Tom Horn vs. The Warlords of Krupp by Glen Robinson, is a real person? Obscure historical figures have found new life in alternate history, like Mordechai Anielewicz in Harry Turtledove's Worldwar series.
Back to the novel, Tom Horn (ex-Pinkerton, ex-Indian fighter, ex-gunslinger) has settled down to enjoy the rest of his years in peace on a south Texas ranch. That is until he is arrested for murder, only to be rescued by New York Governor Theodore Roosevelt. Taking Tom and his nephew, Kid, east in a zeppelin, he recruits Horn to guard his 16-year-old niece Eleanor who is being sent to Vienna to attend a meeting of world leaders. War is brewing and the Krupp industrial family wants to stoke the fires so they can profit by selling weapons. An enigmatic group known as the Foundation wants to prevent a world war from happening and is sending Eleanor with her uncanny ability to make peace to convince the Great Powers that brinkmanship is not the answer. The Warlords of Krupp will do anything to stop her.
The plot to Tom Horn is not very original. The bad guys want to start a world war so they can sell weapons, the good guys want to stop it from happening. Similar plots can be found in the films Sherlock Holmes: A Game of Shadows and the awful abortion The League of Extraordinary Gentlemen (go read the graphic novel by Alan Moore instead). The idea of starting a war, even for a weapons company, always sounds like a bad business plan. War can be destructive, so unless Krupp's factories are located in some remote corner of the Earth, the factories producing the weapons could be destroyed. Even if the factories were in some remote corner of the planet, they would still need to be staffed and supplied with raw materials and the finished product would need to be shipped to whatever nation needed it. Whether by air or sea, any ship carrying the goods could be attacked by another nation wanting to deny their enemies from gaining the weapons. Finally, people don't like it when you give weapons to the enemies. While in Tom Horn the Krupps seem to be allied with the Germans, my guess is the Kaiser would not approve of selling the same weapons to the British, French or Russians.
As I mentioned before, Krupp is desperate to stop Eleanor from reaching Venice, yet Krupp agents carry out overly-complicated to stop the teenager and her guardians. Although Tom explained to Roosevelt that he expected Krupp to come all guns blazing, not caring if innocent bystanders get caught, rarely does his theory play out. The bad guys consistently try to capture Eleanor first before they kill her. For example, the Germans use a sub to board and capture an ocean liner that Tom and Eleanor are travelling on, instead of just destroying the ship altogether. Perhaps there is some logic to the Krupp business plan and their strategy to stop Eleanor that escapes me, but at the moment I cannot think of it.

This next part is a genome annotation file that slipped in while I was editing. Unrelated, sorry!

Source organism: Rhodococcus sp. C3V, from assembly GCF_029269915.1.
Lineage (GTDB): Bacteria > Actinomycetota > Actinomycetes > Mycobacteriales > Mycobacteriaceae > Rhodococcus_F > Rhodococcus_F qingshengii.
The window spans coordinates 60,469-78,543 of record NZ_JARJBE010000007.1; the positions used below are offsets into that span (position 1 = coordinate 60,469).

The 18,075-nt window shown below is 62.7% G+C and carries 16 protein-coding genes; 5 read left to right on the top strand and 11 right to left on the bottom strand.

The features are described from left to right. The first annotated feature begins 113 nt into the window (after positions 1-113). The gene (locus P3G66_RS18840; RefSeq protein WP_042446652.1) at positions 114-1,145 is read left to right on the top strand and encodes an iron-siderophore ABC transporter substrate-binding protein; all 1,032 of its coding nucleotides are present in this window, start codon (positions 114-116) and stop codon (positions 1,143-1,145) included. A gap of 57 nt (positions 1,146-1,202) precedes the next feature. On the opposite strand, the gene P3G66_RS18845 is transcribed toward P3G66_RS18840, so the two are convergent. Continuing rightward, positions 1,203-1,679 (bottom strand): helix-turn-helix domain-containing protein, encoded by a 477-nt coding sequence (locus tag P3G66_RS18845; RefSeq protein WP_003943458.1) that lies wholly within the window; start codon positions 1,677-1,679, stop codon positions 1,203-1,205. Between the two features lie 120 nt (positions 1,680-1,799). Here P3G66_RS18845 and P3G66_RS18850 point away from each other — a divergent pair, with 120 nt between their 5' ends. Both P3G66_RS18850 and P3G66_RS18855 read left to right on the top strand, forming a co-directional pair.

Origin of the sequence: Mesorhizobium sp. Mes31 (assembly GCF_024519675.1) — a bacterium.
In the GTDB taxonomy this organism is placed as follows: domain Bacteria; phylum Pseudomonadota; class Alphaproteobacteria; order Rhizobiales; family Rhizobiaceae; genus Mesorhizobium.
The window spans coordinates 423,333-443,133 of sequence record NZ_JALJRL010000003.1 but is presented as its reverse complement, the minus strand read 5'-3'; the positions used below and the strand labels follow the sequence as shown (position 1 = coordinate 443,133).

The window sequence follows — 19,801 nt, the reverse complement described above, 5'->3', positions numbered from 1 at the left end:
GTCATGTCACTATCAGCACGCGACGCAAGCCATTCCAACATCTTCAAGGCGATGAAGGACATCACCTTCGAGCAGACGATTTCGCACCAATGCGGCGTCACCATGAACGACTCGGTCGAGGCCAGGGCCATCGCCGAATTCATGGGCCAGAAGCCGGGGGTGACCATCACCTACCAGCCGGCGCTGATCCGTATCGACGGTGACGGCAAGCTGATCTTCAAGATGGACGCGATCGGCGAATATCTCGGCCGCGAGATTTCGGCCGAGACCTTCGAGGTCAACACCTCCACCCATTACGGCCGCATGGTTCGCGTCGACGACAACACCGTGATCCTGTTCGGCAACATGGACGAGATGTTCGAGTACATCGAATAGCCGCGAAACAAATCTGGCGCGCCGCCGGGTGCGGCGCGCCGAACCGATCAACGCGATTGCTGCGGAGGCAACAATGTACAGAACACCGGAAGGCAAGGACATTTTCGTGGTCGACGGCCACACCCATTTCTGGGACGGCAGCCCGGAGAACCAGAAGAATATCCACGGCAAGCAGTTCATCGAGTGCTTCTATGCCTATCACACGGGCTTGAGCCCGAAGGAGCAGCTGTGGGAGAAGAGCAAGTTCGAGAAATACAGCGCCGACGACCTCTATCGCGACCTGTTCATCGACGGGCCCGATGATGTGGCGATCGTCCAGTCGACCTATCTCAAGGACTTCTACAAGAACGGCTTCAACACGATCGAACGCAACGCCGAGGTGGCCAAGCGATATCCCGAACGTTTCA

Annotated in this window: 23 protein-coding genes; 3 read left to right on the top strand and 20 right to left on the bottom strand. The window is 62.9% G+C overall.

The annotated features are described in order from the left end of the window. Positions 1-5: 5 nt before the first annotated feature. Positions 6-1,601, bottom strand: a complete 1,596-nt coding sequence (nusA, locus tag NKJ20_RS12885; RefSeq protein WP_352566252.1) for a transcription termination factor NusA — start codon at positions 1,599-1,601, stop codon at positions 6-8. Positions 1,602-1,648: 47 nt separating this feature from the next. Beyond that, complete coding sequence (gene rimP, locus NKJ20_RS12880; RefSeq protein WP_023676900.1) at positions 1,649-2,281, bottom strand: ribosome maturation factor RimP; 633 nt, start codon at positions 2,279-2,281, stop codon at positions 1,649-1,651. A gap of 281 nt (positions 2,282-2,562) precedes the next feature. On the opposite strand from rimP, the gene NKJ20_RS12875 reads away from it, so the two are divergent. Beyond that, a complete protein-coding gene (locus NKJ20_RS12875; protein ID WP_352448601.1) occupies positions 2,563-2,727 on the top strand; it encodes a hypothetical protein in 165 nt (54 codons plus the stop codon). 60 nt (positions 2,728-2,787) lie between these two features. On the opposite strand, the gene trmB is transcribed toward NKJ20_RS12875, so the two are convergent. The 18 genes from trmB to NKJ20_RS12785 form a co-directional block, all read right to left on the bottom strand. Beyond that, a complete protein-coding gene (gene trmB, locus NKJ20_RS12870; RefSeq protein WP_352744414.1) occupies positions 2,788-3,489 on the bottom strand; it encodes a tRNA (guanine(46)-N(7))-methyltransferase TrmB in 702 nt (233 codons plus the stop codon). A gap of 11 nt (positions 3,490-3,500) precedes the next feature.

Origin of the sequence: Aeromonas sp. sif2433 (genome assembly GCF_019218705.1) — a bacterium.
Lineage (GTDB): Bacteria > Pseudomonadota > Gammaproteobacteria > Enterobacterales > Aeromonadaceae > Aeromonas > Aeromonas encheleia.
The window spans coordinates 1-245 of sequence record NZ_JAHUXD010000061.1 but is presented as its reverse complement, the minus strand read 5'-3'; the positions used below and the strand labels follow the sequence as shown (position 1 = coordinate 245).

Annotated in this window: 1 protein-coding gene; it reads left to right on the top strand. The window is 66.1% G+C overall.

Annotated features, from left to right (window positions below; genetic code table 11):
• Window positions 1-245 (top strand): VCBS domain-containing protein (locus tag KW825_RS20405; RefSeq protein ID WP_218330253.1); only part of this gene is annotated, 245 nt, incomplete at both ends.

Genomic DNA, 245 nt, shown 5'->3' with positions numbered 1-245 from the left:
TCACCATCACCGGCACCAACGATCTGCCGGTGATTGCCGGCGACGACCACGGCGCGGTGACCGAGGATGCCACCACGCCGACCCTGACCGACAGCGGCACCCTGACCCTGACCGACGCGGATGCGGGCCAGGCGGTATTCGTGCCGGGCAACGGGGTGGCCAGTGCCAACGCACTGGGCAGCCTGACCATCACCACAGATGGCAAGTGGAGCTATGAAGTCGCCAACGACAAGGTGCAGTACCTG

Despite the incompetent villains, Tom Horn was a fascinating character. His common sense, cowboy ways delightfully clashed with the scientists and elitists he met on his travel to Europe. I also like any story that includes a shout out to one of my favorite American presidents, Theodore Roosevelt. I wish more authors would use this bigger-than-life character, who probably lived a more eclectic life than the title character himself. In fact Robinson makes use of several historical characters, sometimes to the detriment of the novel. Thomas Edison and a very young Adolf Hitler, both mentioned in the Amazon description of the novel, do appear in non-speaking roles in the novel, but have very little impact on the plot. It felt like the author shoe-horned them into the novel simply because of their recognizable names, instead of helping the story move along.
There are other issues with the novel that prevented me from giving it a higher grade. Passive voice, POV problems and typos. There were also contradictory statements made by Tom Horn that led to some head scratching. For example, Tom mentions earlier in the novel that the mute Kid lost his ability to communicate after his father died. Later in the novel Tom explains that the boy became mute after he got hit on the head. Issues like that show a lack of editing.
Even with said issues, the book does not disappoint in its claim of being steampunk adventure novel. It includes the usual tropes associated with the genre: famous historical persons, anachronistic technology, airships and, of course, steam power. Lack of editing and the unoriginal plot hurts the novel, but fans of the less serious "steampulp" genre will enjoy reading Tom Horn beat up the bad guys and save the world in the process.
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Matt Mitrovich is the founder and editor of Alternate History Weekly Update, a volunteer editor for Alt Hist and a contributor to Just Below the Law. His fiction can be found at Echelon Press, Jake's Monthly and his own writing blog. When not writing he works as an attorney and enjoys life with his beautiful wife Alana.